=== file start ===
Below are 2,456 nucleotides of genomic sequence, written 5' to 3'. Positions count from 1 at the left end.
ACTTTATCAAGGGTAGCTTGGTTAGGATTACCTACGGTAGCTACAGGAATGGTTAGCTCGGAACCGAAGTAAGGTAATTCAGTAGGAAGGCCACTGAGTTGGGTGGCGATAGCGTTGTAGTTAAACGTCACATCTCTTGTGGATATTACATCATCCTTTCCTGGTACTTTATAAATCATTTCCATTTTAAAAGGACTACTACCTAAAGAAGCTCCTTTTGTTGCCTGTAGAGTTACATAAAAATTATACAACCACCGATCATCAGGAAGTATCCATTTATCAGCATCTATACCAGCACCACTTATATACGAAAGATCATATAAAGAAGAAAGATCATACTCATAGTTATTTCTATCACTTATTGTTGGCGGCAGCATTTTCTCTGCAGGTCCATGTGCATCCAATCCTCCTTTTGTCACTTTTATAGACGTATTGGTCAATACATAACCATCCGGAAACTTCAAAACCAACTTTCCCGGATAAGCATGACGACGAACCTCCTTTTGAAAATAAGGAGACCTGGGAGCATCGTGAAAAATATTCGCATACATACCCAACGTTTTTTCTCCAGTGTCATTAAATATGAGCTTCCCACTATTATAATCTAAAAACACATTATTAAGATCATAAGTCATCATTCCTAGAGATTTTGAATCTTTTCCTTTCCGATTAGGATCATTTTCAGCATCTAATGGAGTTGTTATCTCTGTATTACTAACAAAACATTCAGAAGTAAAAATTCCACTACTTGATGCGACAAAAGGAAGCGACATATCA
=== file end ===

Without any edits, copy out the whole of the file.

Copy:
Below are 2,456 nucleotides of genomic sequence, written 5' to 3'. Positions count from 1 at the left end.
ACTTTATCAAGGGTAGCTTGGTTAGGATTACCTACGGTAGCTACAGGAATGGTTAGCTCGGAACCGAAGTAAGGTAATTCAGTAGGAAGGCCACTGAGTTGGGTGGCGATAGCGTTGTAGTTAAACGTCACATCTCTTGTGGATATTACATCATCCTTTCCTGGTACTTTATAAATCATTTCCATTTTAAAAGGACTACTACCTAAAGAAGCTCCTTTTGTTGCCTGTAGAGTTACATAAAAATTATACAACCACCGATCATCAGGAAGTATCCATTTATCAGCATCTATACCAGCACCACTTATATACGAAAGATCATATAAAGAAGAAAGATCATACTCATAGTTATTTCTATCACTTATTGTTGGCGGCAGCATTTTCTCTGCAGGTCCATGTGCATCCAATCCTCCTTTTGTCACTTTTATAGACGTATTGGTCAATACATAACCATCCGGAAACTTCAAAACCAACTTTCCCGGATAAGCATGACGACGAACCTCCTTTTGAAAATAAGGAGACCTGGGAGCATCGTGAAAAATATTCGCATACATACCCAACGTTTTTTCTCCAGTGTCATTAAATATGAGCTTCCCACTATTATAATCTAAAAACACATTATTAAGATCATAAGTCATCATTCCTAGAGATTTTGAATCTTTTCCTTTCCGATTAGGATCATTTTCAGCATCTAATGGAGTTGTTATCTCTGTATTACTAACAAAACATTCAGAAGTAAAAATTCCACTACTTGATGCGACAAAAGGAAGCGACATATCA